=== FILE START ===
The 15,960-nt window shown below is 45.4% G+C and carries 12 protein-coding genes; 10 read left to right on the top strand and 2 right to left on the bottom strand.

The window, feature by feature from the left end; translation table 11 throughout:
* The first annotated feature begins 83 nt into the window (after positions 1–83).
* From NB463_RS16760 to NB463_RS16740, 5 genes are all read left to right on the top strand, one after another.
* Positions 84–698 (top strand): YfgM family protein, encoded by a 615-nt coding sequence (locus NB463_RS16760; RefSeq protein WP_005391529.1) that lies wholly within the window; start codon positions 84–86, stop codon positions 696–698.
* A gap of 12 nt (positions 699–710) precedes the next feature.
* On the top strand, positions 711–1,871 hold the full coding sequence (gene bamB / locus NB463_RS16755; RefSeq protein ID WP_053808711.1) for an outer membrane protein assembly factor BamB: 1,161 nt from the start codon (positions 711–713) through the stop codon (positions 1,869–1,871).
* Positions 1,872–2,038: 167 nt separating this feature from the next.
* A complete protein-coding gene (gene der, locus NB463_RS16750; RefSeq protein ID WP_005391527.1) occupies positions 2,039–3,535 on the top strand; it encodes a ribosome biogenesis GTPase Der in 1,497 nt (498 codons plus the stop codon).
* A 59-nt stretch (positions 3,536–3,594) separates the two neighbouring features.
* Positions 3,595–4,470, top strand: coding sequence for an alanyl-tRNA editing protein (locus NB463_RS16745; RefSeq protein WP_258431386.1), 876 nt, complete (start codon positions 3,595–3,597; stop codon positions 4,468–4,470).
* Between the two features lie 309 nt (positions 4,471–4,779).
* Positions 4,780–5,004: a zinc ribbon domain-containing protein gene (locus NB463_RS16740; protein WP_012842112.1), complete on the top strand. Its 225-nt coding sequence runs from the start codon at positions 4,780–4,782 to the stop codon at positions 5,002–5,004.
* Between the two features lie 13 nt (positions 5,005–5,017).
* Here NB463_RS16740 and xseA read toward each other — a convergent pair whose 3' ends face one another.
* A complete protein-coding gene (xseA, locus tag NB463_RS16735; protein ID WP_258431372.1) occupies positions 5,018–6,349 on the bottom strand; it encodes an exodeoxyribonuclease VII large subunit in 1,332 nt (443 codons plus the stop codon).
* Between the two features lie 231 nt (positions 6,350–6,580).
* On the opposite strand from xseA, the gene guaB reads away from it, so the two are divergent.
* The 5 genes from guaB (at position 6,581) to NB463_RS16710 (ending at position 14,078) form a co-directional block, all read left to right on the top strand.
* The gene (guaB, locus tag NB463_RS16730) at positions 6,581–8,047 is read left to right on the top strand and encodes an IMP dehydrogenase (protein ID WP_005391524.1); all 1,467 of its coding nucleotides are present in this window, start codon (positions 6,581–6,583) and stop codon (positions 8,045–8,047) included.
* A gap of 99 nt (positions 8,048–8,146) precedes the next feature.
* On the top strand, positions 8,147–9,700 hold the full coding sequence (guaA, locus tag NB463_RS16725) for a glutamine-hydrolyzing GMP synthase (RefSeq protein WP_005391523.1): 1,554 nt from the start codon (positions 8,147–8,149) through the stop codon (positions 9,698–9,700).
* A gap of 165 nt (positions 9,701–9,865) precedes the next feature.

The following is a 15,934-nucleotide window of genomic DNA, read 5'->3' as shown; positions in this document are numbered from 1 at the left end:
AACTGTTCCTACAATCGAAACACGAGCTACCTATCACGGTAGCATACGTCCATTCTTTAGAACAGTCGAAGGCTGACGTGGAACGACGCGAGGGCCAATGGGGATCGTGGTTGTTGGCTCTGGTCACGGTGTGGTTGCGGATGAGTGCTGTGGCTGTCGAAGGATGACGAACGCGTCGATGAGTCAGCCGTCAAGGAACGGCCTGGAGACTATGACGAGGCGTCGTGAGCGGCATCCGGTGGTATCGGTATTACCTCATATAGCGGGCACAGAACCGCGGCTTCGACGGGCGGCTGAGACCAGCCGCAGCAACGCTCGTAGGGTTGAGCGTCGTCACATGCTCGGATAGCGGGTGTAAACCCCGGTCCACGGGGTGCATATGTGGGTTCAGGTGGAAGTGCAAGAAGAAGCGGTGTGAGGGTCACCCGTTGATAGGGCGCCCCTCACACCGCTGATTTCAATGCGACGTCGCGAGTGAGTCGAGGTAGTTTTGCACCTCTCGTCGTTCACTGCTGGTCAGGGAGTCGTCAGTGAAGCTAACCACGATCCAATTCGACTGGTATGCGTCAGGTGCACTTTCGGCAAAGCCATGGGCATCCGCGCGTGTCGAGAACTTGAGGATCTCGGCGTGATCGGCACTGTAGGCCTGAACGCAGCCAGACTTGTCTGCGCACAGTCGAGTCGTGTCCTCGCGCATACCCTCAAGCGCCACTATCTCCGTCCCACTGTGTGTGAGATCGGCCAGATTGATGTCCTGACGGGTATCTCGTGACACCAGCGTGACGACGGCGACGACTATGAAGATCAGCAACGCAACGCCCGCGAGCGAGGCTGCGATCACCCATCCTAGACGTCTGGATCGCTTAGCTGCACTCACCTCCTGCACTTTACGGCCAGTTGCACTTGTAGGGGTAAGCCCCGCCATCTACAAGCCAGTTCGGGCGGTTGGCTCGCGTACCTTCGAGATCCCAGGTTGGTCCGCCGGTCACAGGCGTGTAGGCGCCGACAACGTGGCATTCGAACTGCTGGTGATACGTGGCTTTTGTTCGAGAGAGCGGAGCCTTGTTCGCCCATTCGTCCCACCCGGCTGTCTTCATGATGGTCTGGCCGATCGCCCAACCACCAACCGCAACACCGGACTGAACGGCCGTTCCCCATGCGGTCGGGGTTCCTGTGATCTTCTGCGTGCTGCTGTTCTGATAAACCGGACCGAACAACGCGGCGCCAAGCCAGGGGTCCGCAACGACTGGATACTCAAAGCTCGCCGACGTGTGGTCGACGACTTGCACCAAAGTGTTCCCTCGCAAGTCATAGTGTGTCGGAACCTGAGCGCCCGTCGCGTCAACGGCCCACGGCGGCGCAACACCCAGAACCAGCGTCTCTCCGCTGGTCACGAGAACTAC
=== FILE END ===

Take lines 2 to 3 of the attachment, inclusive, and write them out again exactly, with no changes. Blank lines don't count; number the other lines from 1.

The window, feature by feature from the left end; translation table 11 throughout:
* The first annotated feature begins 83 nt into the window (after positions 1–83).